2011 — Texas A&M sweeps the men’s and women’s titles at the NCAA outdoor championships, becoming the first school to post dual three-peat champions. Villanova’s Sheila Reid becomes the first woman to win the 1,500 and 5,000 meters at the same NCAA meet.

2012 — Rafael Nadal wins his record seventh French Open title, returning to Roland Garros to defeat Novak Djokovic 6-4, 6-3, 2-6, 7-5. It’s Nadal’s 11th Grand Slam title, tying him on the all-time list with Rod Laver and Bjorn Borg, who won six French Open titles.

2012 — The Los Angeles Kings win their first NHL championship, beating the New Jersey Devils 6-1 in Game 6 of the Stanley Cup finals.

2017 — Rafael Nadal wins his record 10th French Open title by dominating 2015 champion Stan Wawrinka 6-2, 6-3, 6-1 in the final. No other man or woman has won 10 championships at the same major in the Open era, which began in 1968.

June 12=

1920 — Man o’ War wins the Belmont Stakes, which was run at a distance of 1 3/8-miles, in 2:14 1/5. He shatters the existing world record by 3 1/5 seconds and sets the American dirt-course record for that distance.

1930 — Max Schmeling beats Jack Sharkey on a fourth-round foul for the vacant heavyweight title in New York. Schmeling becomes the first German — and European — heavyweight world champion.

1939 — Byron Nelson wins the U.S. Open in a three-way playoff with Craig Wood and Denny Shute.

1948 — Citation, ridden by Eddie Arcaro, wins the Belmont Stakes and the Triple Crown with an eight-length victory over Better Self. It’s Arcaro’s second Triple Crown. He rode Whirlaway in 1941.

1948 — Ben Hogan wins the U.S. Open with a record 276, five fewer than Ralph Guldahl’s 1937 record.

1979 — Bobby Orr becomes the youngest player in NHL history to be selected for induction to the Hockey Hall of Fame. The 31-year-old is inducted months after officially ending his NHL career as the Hall waives its usual three-year waiting period.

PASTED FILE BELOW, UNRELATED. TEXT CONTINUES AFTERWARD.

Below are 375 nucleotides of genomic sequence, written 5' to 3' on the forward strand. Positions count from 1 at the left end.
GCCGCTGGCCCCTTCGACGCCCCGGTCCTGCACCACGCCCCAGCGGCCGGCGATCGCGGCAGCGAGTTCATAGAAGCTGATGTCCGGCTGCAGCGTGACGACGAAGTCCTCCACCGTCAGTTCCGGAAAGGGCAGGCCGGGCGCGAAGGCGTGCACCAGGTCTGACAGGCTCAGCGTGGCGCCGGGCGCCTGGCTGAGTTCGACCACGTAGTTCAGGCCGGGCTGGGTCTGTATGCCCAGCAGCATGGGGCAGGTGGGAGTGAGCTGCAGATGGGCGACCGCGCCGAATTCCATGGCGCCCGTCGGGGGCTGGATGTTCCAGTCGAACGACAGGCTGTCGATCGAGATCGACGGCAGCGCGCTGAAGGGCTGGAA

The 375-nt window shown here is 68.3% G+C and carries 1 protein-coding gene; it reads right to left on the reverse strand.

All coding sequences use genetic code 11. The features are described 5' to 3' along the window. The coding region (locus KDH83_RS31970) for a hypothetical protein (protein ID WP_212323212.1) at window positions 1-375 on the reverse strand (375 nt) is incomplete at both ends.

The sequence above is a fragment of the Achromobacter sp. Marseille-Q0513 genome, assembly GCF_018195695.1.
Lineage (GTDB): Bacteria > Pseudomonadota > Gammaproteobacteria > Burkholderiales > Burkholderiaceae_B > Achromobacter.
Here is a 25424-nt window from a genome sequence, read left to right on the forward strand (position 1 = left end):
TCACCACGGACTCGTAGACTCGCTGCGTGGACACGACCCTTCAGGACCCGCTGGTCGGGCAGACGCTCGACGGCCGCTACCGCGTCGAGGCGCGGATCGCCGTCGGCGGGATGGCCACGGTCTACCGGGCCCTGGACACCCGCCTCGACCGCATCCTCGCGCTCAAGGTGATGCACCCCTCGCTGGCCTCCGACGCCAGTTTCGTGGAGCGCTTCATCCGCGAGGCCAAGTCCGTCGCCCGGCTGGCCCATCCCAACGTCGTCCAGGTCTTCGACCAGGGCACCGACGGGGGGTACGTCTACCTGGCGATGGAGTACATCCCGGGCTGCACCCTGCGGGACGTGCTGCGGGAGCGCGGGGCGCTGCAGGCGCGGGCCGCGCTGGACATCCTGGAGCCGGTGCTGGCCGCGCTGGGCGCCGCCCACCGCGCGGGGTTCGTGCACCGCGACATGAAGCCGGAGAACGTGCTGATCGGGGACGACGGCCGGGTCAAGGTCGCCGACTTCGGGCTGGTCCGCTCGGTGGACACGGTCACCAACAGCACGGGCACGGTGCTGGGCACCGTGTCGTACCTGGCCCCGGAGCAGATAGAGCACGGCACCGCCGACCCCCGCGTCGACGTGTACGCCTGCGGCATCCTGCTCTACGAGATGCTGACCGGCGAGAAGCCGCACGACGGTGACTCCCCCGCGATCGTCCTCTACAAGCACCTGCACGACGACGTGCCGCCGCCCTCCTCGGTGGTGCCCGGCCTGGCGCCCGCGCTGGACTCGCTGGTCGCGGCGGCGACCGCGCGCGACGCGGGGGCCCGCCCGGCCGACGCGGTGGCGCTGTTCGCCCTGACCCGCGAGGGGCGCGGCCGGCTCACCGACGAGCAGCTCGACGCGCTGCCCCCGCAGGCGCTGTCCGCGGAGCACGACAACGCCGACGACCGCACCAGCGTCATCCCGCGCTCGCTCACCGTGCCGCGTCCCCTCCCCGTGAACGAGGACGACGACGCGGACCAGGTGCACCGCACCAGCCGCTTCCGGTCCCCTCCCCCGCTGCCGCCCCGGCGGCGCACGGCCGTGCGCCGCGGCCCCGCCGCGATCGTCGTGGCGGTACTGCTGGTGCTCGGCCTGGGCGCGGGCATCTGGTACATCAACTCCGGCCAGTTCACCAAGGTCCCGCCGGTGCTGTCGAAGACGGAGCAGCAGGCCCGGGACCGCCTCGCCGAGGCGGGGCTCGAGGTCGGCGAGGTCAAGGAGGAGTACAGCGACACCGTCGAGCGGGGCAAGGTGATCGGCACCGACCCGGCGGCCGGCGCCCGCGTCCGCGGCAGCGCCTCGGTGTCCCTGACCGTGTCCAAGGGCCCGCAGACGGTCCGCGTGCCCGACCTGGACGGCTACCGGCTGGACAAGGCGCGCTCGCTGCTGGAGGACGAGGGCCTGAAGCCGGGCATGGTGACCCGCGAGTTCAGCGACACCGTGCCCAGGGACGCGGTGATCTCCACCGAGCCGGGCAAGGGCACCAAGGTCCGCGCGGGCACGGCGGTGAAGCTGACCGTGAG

1981 — Larry Holmes stops Leon Spinks in the third round for the WBC heavyweight title in Detroit.

1983 — Patty Sheehan wins the LPGA championship by two strokes over Sandra Haynie.

1990 — Egypt, a 500-1 long shot, stuns the Netherlands when Magdi Abdel-Ghani converts a penalty shot with 8 minutes remaining to tie the World Cup favorites 1-1.

1991 — The Chicago Bulls win the first NBA championship in the team’s 25-year history with a 108-101 victory in Game 5 over the Los Angeles Lakers. MVP Michael Jordan scores 30 points, Scottie Pippen has 32 and John Paxson 20.

2005 — Annika Sorenstam closes with a 1-over 73 for a three-shot victory over Michelle Wie in the LPGA Championship. The 15-year-old Wie shoots a 69 to finish second. It’s the highest finish by an amateur in a major since 20-year-old Jenny Chuasiriporn lost a playoff to Se Ri Pak in the 1998 U.S. Women’s Open.

2008 — The Boston Celtics overcome a 24-point deficit and beat the Los Angeles Lakers 97-91 to take a commanding 3-1 lead in the NBA finals. No team has ever overcome more than a 15-point deficit after the first quarter, and the Celtics post the biggest comeback in the finals since 1971.

2009 — Pittsburgh’s Max Talbot scores two second-period goals as the Penguins beat the defending champion Detroit Red Wings 2-1 in Game 7 and win the Stanley Cup at Detroit’s Joe Louis Arena.

2011 — The Dallas Mavericks win their first NBA title by winning Game 6 of the finals in Miami, 105-95. Jason Terry scores 27 points and Dirk Nowitzki adds 21 as the Mavericks win four of the series’ last five games.

2013 — Andrew Shaw scores on a deflection in triple overtime to lift the Chicago Blackhawks to a 4-3 victory over the Boston Bruins in a riveting Game 1 of the Stanley Cup finals. The Blackhawks gets third-period goals from Dave Bolland and Oduya to erase a 3-1 deficit.

2016 — Sidney Crosby sets up Kris Letang’s go-ahead goal midway through the second period and the Pittsburgh Penguins win the fourth Stanley Cup in franchise history by beating the San Jose Sharks 3-1 in Game 6 of the Stanley Cup final.

2017 — Kevin Durant caps his spectacular first season with the Warriors by bringing home that coveted NBA championship. Durant, who joined Golden State last July, scores 39 points in a fast-and-furious, Finals-clinching 129-120 victory over LeBron James and the Cleveland Cavaliers.

June 13

1913 — James Rowe, who had won back-to-back Belmont Stake races in 1872-73 as a jockey, sets the record for the most number of Belmont Stakes wins by a trainer, eight, when he sends Prince Eugene to victory.

1935 — Jim Braddock scores a 15-round unanimous decision over Max Baer in New York to win the world heavyweight title.

1953 — Ben Hogan wins the U.S. Open for the fourth time, with a six-stroke victory over Sam Snead.